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Letter, 10/14: Not taking care of the needy

Letter, 10/14: Not taking care of the needy

Expanded Medicaid begins in Nebraska after years of dispute

Nebraska Gov. Pete Ricketts speaks during a news conference in Lincoln, Neb., Wednesday, Sept. 30, 2020. Nebraska will officially offer expanded Medicaid coverage to low-income people starting Thursday after years of political battles in the Legislature, a statewide ballot campaign to force the issue and a nearly two-year rollout that left some residents in healthcare limbo. (AP Photo/Nati Harnik)

Gov. Pete Ricketts fought Medicaid expansion tooth and nail, and then when it was forced upon him, his administration dragged its feet implementing it for almost two years, failed to set up a testing and contact-tracing system that adequately controls the spread of coronavirus and now declines to take advantage of additional SNAP benefits, this despite the fact that the other 49 states all are seeing the need.

This, folks, is what leadership failure looks like. Our multimillionaire governor sits on the iron throne and either cannot conceive of or chooses to ignore many of his people who are struggling to feed themselves and their children, can’t see the food banks being overwhelmed and offers no other solutions.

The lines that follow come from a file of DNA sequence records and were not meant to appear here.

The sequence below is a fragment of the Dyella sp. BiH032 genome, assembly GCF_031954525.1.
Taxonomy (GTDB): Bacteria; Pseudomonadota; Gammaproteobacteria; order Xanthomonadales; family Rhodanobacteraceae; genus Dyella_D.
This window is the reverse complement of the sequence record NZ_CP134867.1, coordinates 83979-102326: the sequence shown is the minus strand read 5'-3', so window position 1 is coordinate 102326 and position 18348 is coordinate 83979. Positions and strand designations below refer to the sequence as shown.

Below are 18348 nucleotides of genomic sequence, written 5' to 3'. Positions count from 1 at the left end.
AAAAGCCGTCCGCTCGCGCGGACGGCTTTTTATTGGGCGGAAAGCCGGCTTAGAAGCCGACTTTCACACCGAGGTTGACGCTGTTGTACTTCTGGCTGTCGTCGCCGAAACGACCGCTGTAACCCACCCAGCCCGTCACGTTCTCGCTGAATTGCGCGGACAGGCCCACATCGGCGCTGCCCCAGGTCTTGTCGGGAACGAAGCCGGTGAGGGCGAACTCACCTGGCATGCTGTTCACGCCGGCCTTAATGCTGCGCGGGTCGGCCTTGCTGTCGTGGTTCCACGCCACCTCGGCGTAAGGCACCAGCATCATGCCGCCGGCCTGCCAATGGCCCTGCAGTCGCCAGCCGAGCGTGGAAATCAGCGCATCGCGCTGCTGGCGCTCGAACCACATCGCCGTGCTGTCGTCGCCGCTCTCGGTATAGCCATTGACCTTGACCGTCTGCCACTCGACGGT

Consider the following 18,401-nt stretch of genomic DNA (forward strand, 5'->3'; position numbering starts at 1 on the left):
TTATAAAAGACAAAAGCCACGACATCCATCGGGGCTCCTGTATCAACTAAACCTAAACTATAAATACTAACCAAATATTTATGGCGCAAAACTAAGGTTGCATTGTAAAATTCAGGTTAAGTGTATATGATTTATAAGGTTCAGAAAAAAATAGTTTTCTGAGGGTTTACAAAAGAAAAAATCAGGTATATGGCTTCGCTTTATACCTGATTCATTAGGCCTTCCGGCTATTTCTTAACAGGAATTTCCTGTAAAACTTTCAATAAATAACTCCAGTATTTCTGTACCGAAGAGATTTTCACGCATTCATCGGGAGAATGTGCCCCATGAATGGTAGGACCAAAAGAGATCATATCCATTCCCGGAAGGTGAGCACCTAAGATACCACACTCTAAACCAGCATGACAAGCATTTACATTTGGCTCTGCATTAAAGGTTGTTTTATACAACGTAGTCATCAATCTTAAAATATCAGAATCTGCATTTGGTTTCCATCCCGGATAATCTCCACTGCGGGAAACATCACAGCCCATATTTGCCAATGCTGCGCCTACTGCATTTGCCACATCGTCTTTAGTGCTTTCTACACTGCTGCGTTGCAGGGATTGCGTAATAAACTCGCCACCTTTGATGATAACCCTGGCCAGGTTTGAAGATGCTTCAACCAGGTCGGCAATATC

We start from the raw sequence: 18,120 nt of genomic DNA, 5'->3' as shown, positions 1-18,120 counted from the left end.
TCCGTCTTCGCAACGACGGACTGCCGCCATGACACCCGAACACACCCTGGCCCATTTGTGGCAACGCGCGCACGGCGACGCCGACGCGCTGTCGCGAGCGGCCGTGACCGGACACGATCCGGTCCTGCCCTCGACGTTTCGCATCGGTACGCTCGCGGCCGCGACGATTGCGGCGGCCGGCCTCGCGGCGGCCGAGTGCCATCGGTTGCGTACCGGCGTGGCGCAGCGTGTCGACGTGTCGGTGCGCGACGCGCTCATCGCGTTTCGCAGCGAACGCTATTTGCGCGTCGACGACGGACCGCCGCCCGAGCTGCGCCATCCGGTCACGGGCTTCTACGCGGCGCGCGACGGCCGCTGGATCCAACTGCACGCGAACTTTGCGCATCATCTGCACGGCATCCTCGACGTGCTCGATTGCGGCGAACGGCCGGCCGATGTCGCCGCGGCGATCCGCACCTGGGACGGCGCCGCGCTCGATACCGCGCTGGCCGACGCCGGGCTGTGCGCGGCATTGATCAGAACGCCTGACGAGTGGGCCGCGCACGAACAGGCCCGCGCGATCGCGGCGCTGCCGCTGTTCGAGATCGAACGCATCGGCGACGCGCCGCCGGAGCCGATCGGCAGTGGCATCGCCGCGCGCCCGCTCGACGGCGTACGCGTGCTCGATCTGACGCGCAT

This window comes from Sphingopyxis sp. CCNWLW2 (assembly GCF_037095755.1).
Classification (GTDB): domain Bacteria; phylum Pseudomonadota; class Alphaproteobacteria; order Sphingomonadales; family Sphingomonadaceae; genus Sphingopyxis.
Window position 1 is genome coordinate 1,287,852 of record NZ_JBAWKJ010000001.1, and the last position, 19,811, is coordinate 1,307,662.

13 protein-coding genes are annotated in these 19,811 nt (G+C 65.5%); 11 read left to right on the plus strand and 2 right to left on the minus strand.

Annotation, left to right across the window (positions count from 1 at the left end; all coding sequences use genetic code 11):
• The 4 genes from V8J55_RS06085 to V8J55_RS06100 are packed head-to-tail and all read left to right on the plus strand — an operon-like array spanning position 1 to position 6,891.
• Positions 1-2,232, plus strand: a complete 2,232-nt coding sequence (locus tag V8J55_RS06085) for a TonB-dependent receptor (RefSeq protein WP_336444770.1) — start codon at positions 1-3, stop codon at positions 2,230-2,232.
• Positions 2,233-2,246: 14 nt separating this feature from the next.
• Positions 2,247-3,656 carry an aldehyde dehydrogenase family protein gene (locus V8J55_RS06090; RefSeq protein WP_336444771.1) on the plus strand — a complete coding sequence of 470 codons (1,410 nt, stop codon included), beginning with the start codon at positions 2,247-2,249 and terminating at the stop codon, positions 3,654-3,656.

This is an administration that is morally bankrupt and politically inept, unable to take care of the basic needs of its own. It doesn’t matter whether you are a Christian or not, Democrat or Republican; who wants to look into the eyes of the hungry or sick child who lives down the road or maybe even in your own home and say to them that we have the tools to alleviate your suffering but we choose not to use them? How did we get here? We voted him into office and then reelected him not knowing that when crises arose he has nothing.

We’re quick to tout Nebraska values but slow to take compassionate action. Franklin Delano Roosevelt said in his second inaugural address, “The test of our progress is not whether we add more to the abundance of those who have much; it is whether we provide enough for those who have too little.”

By that measure, no progress is forthcoming, stalled at the top.

Steve Duden, Lincoln



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